Thursday, September 15, 2005

Day 11 - The accidental tourist (part 1)

Day 11 from the road in San Francisco where we discovered two things. First, Mark Twain was absolutely correct when he wrote, “The coldest winter I ever experienced was the summer I spent in San Francisco.” The calendar might think it’s still summer, but outside by the bay, it’s fall going onto winter. Lows were in the 40s this AM, the fog hung low and long over the Golden Gate Bridge, covering up the sun and people were wearing all methods of heavier coats except for those out-of-town idiots who didn’t pack enough of that kind of apparel.
Like us.
Second, a lot of people walk in this city and talk the numerous means of public transportation. We discovered this because driving is a pain in the ass. As we discovered trying to reach our Day 11 destinations. We got an eyeful of all sorts of neighborhoods, drove down part of Lombard Street and imagined Steve McQueen flying in his Shelby Cobra like he did in “Bullitt.”
On Saturday, it will be strictly street and cable cars to Fisherman’s Wharf. No fooling around with Mother Nature.
The following theme - being an accidental tourist (different from the book and movie) – will be repeated during this trip. It will refer to getting lost while looking for one thing and finding something just as neat and wonderful.
Example: While trying to find the Cabrillo National Monument in San Diego, we accidentally ended up in Coronado, getting to see the famous Hotel del Coronado (made famous in “Some Like It Hot”).
Here are a few accidental places we found to eat that proved to be superb.
Along Harbor Drive in San Diego, we literally stumbled upon Anthony’s Fish Grotto and had perhaps the best bowl of New England clam chowder ever, including the kind served in Boston. Part of this Southern California town for 59 years, it was opened in 1946 by “Mama” Ghio, her two sons and son-in-law. Mama brought those unique old-world recipes that only she knew and developed some new ones as the years went past.
It’s one of those places where you could die from overeating because so much of the menu sounds so good. Most of the items are based on her recipes although it was sad to learn that no cookbook featuring the top recipes has ever been published. If it does, put me down on the wish list.
There are scores of fast food places in California but since 1948, the yellow arrow has been special. The In and Out is simply the best fast food hamburger we’ve ever eaten. Here’s the menu - hamburger, cheeseburger, double-double (burger), fries, milk shakes, drinks, that’s all. No salads, no chicken sandwiches, no club sandwiches or egg rolls. Just plain fresh-made food and in your hand fast!
Each burger is made from fresh meat, not frozen and the French fries are cut daily on the premises. Believe me, you can taste the difference. And the milk shakes use REAL ice cream, not that frozen ice milk junk for others.
The first In-N-Out Burger was founded by Harry and Esther Snyder in Baldwin Park, Calif. Snyder’s concept of a drive-through hamburger stand had customers ordering via a two-way speaker box - deemed quite unique at the time. “In that era, it was common to see carhops serving those who wanted to order food from their car. Harry’s idea caught on and California’s first drive-thru hamburger stand was born,” according to the website.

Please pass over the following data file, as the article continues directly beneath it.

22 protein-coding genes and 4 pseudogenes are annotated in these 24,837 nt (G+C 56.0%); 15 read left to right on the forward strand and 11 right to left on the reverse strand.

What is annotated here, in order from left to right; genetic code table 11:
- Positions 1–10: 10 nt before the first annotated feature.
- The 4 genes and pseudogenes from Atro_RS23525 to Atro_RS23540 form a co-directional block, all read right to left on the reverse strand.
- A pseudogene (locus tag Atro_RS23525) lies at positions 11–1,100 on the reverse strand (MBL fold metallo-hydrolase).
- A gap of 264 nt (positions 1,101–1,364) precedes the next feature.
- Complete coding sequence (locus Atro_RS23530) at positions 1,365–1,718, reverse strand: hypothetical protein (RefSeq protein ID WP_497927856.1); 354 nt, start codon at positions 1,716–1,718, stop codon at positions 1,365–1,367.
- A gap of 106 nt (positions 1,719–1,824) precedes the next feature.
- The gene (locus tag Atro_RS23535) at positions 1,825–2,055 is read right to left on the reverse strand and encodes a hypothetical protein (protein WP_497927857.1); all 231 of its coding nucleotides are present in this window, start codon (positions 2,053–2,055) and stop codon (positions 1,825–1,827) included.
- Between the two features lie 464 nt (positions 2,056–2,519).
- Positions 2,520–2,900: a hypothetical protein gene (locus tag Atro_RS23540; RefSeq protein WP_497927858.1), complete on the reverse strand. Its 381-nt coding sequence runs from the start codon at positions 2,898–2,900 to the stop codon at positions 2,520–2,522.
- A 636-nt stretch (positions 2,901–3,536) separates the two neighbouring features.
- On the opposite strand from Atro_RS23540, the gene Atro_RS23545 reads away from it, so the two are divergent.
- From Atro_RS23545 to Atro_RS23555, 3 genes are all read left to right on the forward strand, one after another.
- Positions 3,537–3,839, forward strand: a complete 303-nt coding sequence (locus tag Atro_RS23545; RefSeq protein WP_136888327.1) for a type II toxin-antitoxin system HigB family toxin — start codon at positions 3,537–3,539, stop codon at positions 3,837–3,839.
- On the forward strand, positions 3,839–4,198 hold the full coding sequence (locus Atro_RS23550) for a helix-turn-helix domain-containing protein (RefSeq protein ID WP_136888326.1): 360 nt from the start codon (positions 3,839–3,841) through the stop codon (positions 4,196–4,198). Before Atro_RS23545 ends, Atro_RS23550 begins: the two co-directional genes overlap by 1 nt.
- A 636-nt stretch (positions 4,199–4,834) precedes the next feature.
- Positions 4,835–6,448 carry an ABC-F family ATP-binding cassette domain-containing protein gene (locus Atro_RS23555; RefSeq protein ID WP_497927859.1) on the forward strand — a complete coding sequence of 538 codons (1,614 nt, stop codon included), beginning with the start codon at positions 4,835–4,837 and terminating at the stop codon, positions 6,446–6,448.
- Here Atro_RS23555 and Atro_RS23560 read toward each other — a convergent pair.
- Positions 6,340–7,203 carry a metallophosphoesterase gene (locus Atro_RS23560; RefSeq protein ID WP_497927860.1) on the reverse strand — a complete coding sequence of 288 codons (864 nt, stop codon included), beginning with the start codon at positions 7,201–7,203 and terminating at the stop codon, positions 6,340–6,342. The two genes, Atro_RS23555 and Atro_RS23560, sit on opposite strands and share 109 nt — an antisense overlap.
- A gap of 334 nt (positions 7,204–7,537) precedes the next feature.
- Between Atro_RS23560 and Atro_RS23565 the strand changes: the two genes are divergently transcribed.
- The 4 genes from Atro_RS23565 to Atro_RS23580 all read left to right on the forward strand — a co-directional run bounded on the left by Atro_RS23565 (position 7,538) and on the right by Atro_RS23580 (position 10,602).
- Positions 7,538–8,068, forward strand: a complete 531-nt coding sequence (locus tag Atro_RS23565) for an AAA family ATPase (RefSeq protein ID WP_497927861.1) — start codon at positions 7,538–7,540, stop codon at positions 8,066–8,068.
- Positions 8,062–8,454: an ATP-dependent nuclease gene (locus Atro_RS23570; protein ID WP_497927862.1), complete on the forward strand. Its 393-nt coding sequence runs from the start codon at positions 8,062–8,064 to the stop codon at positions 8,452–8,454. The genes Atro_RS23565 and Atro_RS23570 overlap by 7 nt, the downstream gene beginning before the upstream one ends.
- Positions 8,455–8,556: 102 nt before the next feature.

The business grew slowly to 18 locations when Harry died in 1976 and his sons took control. By 1993, there were 93 In and Outs in California and eventually the business expanded beyond the Golden State’s borders; hundreds exist in California, Arizona and the Northwest.
Well worth the stop along the road.
In Oceanside (which served Camp Pendleton and Miramar AFB), lies the famous 101 Café – open since 1928 at 631 South Coast Highway. It’s probably been the same since that date - just a 20-table diner with great breakfasts (served all day), good lunches and dinners. It is named for the classic strip of California road, which is akin to Route 66 for America.
Highway 101 was the main access from Los Angeles to San Diego until 1953 when Highway 101 was relocated to the present location after the construction of Interstate 5.
It has adapted with the changes in the restaurant business, probably because it hasn’t changed. The waitresses know the regulars because those are the everyday people in this beach town.
And you can’t beat the corned beef hash or sourdough toast.
Finally, as he drove from Los Angeles to San Francisco, our midway point for a rest stop found us in San Luis Obispo. In the distance, I could see this large structure and it looked like a good place to stop.
No, make it a great place to stop. It was the Madonna Inn, built out of rocks from the mountains that overlooked the property.
It’s been operated by the Madonna family for 45 years (are you sensing a pattern here?) and doesn’t do things in a plastic way. Coffee is served in fine china. Tables in the Copper Café are made of real copper. The chairs all have hearts on them and if the fresh cakes and pies don’t kill you, the rock candy swizzle sticks for the ice tea just might do the trick.
There is a marble banister next to the Gold Rush Steak House that used to belong in Hearst Castle, in nearby San Simeon.
There is a wine tasting room for the vintages made just for the Inn and a classic gourmet shop. There’s even a men’s clothing store – in the middle of nowhere!
You can find these treasures throughout America if you look, listen (to your tummy and heart) and stop.
Next, I will tell you of a San Francisco legend and the stuff that dreams are made of.

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